‘We are crawling out of the grave’

By Patrick Anderson
PBN Staff Writer

Rhode Island’s long freefall in residential construction has finally come to an end. More

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construction

‘We are crawling out of the grave’

PBN PHOTO/KATE WHITNEY LUCEY
BUILDING UP: David A. Caldwell Jr., vice president of Caldwell and Johnson Custom Builders, said there has been a slight increase in housing starts in the past few years. The industry figures reflect that, with an uptick in starts and construction jobs.

By Patrick Anderson
PBN Staff Writer

Posted 2/10/14

Rhode Island’s long freefall in residential construction has finally come to an end.

For second time since 2005, builders began work on more new homes in the state last year than the previous year, according to U.S. Commerce Department building-permit figures.

And this time the increase was at least somewhat substantial, 25 percent year over year, compared with the 4 percent increase from 2011 to 2012.

Although an increase of 184 new units represents progress for the housing market, it’s modest relief to people in the building trades who were used to construction volume more than three times as large a decade ago.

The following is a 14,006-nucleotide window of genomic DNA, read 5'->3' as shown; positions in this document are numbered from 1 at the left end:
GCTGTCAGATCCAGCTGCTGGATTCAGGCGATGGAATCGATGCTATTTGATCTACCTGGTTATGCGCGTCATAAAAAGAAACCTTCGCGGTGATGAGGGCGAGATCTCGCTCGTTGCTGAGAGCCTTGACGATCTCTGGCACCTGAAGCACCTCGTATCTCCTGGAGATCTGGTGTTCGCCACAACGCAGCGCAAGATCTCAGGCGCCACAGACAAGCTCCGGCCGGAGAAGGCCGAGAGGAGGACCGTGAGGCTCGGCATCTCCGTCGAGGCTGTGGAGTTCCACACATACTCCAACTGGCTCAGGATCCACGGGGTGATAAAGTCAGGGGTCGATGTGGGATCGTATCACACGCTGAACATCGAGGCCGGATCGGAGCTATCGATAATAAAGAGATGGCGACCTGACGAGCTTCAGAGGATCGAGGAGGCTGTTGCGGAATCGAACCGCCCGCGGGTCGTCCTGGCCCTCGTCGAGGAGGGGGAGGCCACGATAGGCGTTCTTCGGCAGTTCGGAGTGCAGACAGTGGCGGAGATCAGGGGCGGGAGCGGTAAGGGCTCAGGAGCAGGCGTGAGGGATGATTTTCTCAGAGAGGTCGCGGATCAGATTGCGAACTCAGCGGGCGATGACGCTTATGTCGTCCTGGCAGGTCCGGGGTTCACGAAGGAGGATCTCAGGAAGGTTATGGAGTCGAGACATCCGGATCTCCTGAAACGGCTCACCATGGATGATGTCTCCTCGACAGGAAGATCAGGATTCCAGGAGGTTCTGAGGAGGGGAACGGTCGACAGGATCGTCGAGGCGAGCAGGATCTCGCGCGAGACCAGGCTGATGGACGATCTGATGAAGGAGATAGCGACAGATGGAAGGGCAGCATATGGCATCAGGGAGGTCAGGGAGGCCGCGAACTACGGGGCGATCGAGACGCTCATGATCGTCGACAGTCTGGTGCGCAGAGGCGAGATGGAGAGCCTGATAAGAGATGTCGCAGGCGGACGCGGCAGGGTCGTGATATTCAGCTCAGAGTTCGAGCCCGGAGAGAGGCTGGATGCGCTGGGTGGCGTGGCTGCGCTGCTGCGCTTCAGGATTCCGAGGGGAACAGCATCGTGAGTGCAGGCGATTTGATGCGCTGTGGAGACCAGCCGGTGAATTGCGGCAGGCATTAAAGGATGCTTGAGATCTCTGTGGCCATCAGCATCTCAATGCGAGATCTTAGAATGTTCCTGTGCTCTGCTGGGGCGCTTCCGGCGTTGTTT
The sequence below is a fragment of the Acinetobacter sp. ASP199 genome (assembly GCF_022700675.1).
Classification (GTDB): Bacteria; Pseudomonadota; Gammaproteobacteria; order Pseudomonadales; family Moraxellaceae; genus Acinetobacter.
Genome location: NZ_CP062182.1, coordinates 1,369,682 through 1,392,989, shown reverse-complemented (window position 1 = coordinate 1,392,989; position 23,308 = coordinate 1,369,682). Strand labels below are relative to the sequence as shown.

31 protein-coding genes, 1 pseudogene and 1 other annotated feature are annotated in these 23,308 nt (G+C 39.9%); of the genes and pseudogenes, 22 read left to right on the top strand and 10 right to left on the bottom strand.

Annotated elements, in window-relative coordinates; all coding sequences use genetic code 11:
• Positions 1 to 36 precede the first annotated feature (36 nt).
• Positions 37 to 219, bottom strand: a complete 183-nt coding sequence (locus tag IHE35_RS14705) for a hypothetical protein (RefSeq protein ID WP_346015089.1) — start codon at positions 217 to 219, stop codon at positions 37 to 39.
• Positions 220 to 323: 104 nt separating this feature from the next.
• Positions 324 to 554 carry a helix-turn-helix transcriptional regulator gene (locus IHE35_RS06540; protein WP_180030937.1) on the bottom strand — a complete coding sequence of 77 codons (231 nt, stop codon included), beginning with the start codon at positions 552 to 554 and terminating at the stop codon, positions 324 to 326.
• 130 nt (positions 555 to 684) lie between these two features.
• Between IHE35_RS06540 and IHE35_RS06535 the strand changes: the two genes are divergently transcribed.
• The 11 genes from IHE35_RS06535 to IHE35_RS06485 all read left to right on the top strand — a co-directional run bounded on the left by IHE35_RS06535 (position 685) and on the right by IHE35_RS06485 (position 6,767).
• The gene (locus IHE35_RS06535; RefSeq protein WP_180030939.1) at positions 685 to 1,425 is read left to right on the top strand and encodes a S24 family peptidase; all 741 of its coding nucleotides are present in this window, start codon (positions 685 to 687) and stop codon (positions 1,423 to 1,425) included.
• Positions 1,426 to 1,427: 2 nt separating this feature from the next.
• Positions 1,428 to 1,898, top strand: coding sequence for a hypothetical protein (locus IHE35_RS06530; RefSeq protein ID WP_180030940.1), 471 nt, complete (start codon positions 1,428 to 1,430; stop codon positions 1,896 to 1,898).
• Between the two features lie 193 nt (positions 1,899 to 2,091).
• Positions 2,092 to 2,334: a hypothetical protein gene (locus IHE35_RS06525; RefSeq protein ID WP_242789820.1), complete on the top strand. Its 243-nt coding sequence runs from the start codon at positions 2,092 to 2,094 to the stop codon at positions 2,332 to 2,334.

“We are crawling out of the grave here,” said David A. Caldwell Jr., vice president of Caldwell and Johnson Custom Builders in North Kingstown. “The first half of last year especially there was an uptick, although it stalled a bit with interest rates going up and the government shutdown.”

Along with a greater number of total unit starts, 2013 also ended with 700 more Rhode Island-based construction jobs (including commercial and industrial) than 2012, an increase after near record-low job figures in 2012.

Specializing in high-efficiency and environmentally friendly residential construction, Caldwell and Johnson, like many Rhode Island builders now, works mostly on either end of the residential market, luxury or subsidized low-income projects.

That’s because recouping the cost of new construction – including land, permitting and labor – requires either government subsidies or upper-tier purchase prices, according to most builders.

Now nearly five years since the official end of the Great Recession, the pace of local construction remains a shadow of what it was in the mid-2000s, when inflated prices and cheap credit overcame the high cost of construction and resistance to new development.

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